100 shares of Apple would cost more than $46,000 at today's price, putting it well beyond the reach of many investors, but a 10 share lot would cost only $4,600. WIth the new mini options investors who own as little as 10 shares can sell covered calls and use other option plays to hedge their position.
It looks to me that the April 26th Apple calls have enhanced implied volatility that makes them more expensive due to an impending earnings announcement and I could sell a slightly in the money call for something like $20 per share. If I buy 10 shares of AAPL for $4,650 and sell an April 26th call with a $460 price strike for $20 per share, what are the possibilities?
1) The stock holds $460 on option expiration and my shares are called away for a profit of $15 per share or $150 in one month. In the example given, that would mean a return of $150 on net $9,100 outlay, which represents an annualized rate of about 20%. Not bad.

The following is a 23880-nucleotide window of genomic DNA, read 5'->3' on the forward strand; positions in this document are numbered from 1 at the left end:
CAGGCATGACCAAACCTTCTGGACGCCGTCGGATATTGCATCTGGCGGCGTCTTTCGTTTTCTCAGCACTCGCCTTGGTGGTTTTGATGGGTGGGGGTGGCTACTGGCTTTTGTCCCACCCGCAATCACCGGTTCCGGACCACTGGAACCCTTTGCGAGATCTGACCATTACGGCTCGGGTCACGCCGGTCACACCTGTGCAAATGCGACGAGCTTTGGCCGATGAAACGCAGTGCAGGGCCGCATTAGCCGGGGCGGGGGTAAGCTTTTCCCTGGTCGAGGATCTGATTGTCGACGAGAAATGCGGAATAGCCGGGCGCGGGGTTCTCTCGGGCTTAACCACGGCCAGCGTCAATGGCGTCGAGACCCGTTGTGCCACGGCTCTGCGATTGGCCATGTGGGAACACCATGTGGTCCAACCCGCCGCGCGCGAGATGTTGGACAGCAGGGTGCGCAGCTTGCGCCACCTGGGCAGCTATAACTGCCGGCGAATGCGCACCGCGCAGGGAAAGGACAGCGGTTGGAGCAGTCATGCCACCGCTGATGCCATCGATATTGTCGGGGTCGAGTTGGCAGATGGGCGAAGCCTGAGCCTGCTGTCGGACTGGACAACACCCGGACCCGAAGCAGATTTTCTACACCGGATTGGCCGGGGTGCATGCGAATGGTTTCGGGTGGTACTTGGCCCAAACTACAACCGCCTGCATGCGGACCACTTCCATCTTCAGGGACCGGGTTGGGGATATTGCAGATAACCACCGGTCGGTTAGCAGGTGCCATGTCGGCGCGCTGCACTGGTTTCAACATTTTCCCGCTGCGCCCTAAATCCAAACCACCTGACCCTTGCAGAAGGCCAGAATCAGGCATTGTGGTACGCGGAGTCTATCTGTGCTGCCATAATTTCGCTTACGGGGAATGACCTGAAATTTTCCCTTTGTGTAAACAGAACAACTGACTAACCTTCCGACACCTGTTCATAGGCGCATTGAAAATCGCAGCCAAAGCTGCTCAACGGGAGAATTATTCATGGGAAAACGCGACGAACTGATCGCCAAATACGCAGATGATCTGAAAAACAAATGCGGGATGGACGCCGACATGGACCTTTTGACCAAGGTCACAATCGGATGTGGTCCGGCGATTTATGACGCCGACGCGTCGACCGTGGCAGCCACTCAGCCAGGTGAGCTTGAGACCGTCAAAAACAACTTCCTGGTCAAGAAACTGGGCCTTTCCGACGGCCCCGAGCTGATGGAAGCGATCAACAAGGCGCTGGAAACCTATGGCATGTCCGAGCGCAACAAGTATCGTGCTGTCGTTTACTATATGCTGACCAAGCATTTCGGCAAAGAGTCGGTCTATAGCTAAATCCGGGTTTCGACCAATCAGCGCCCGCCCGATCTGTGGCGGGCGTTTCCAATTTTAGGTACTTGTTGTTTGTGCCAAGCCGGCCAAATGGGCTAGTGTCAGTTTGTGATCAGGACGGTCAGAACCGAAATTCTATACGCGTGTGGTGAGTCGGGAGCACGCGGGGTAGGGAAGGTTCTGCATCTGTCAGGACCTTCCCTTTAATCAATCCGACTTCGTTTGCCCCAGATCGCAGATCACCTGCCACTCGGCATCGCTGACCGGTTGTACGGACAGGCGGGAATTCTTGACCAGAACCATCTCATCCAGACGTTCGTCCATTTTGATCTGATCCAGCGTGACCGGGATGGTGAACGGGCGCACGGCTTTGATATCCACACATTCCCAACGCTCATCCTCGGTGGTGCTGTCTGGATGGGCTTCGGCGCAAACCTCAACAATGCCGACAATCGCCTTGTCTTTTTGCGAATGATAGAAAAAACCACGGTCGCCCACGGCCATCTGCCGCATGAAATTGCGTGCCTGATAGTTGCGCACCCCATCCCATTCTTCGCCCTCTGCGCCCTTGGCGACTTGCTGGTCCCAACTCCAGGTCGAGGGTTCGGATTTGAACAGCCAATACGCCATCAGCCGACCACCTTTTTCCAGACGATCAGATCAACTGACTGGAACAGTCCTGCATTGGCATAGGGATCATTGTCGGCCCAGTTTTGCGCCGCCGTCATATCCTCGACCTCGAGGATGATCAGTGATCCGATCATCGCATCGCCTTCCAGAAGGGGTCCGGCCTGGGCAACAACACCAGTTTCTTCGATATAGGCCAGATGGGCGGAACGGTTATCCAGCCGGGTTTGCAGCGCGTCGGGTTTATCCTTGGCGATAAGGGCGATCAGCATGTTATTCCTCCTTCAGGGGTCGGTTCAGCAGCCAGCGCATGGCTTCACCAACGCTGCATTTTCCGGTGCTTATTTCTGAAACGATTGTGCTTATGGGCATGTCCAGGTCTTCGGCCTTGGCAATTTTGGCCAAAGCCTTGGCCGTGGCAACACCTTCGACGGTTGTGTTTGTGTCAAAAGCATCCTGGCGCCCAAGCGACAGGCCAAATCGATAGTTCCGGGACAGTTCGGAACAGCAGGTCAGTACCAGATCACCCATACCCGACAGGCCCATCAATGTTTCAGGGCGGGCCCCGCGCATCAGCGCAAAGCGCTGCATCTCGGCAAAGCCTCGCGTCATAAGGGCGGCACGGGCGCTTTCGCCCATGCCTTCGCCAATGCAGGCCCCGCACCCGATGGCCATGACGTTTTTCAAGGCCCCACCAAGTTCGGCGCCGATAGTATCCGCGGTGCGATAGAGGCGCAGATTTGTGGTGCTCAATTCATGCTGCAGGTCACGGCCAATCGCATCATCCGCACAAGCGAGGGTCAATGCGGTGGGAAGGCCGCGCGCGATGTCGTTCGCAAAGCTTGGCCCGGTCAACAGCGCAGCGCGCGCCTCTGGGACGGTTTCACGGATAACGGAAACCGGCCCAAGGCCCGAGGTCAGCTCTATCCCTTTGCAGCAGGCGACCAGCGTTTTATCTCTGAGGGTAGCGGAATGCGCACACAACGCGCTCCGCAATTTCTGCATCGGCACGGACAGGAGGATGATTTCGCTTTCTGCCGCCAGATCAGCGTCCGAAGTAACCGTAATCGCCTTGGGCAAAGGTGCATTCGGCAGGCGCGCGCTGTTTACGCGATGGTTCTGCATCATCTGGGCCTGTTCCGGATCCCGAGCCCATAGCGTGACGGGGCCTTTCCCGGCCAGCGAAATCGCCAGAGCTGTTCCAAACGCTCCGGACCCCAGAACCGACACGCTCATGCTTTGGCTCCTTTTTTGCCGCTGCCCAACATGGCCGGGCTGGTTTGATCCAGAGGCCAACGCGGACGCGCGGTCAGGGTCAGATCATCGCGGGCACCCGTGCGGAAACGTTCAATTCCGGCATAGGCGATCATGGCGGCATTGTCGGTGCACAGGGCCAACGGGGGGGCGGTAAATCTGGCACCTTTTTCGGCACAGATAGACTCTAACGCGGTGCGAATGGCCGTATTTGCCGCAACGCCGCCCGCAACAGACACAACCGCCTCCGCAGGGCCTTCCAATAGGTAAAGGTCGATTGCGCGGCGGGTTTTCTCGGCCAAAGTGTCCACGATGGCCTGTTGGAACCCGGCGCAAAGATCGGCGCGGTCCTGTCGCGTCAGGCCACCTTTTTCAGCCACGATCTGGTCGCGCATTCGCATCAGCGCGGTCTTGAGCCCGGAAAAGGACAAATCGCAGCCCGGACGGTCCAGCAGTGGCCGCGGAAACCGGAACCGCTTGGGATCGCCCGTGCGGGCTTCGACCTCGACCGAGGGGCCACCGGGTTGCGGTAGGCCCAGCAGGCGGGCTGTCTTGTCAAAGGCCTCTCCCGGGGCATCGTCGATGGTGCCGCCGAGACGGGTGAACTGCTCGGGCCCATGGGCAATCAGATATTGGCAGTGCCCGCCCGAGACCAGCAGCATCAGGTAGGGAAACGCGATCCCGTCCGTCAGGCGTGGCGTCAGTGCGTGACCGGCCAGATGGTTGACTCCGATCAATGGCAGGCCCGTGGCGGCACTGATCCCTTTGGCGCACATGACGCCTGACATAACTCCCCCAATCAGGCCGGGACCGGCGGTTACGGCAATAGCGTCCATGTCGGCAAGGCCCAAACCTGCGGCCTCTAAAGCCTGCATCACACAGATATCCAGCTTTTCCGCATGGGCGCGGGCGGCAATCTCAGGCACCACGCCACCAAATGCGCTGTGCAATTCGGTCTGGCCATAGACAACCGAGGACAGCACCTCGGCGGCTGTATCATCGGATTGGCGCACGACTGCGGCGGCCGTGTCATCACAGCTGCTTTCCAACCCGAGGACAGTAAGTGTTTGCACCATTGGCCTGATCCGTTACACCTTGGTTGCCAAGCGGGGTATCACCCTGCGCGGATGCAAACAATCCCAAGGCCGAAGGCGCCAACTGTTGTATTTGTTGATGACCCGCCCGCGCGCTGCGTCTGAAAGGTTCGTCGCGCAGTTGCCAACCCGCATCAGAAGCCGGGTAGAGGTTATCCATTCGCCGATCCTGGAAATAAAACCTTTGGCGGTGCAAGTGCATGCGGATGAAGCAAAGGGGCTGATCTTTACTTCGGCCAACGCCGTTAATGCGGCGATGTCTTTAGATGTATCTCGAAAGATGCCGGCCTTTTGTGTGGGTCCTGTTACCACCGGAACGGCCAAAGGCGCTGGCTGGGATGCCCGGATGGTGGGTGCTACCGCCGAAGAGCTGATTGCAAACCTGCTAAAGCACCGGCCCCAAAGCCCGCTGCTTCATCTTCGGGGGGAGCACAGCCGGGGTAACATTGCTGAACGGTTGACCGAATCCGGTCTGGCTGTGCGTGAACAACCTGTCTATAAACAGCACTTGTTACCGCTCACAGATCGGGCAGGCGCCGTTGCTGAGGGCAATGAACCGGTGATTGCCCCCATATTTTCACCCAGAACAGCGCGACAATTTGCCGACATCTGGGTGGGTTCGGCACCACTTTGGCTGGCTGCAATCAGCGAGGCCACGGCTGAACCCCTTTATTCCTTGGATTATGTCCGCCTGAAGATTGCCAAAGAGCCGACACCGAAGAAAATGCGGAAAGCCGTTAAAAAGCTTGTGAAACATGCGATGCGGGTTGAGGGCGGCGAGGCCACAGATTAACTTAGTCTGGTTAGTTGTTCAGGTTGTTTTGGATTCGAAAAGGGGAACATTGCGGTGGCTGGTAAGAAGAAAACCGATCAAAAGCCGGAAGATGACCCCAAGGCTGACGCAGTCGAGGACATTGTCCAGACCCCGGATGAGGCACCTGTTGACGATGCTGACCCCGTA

2) The stock fails to hold $460 on expiration, and the short call expires worthless. I am now in possession of 10 shares of AAPL at a net cost of $445. If the price is not too low, I can now sell perhaps a $440 call around the next earnings date that will again eventually either lead to my shares being called away at a profit, or else will lower my basis on the original shares.
The advantage of buying into AAPL like this is that if the stock falls one can continue to build a position by slowly increasing the number of shares owned and lowering the net basis or else if the stock moves up one's stock is called away at a profit.
Alternatively, I may decide to acquire my AAPL stock by selling puts first. I could sell a weekly mini-option put at the money for about $5 per share. Let's see how that would work out.
1) If the stock holds $465 that would give me $50 at the end of the week (minus brokerage fees). In a cash account or IRA this put trade would require $4,600 in cash so the $50 return would be represent over 50% annualized. Wow!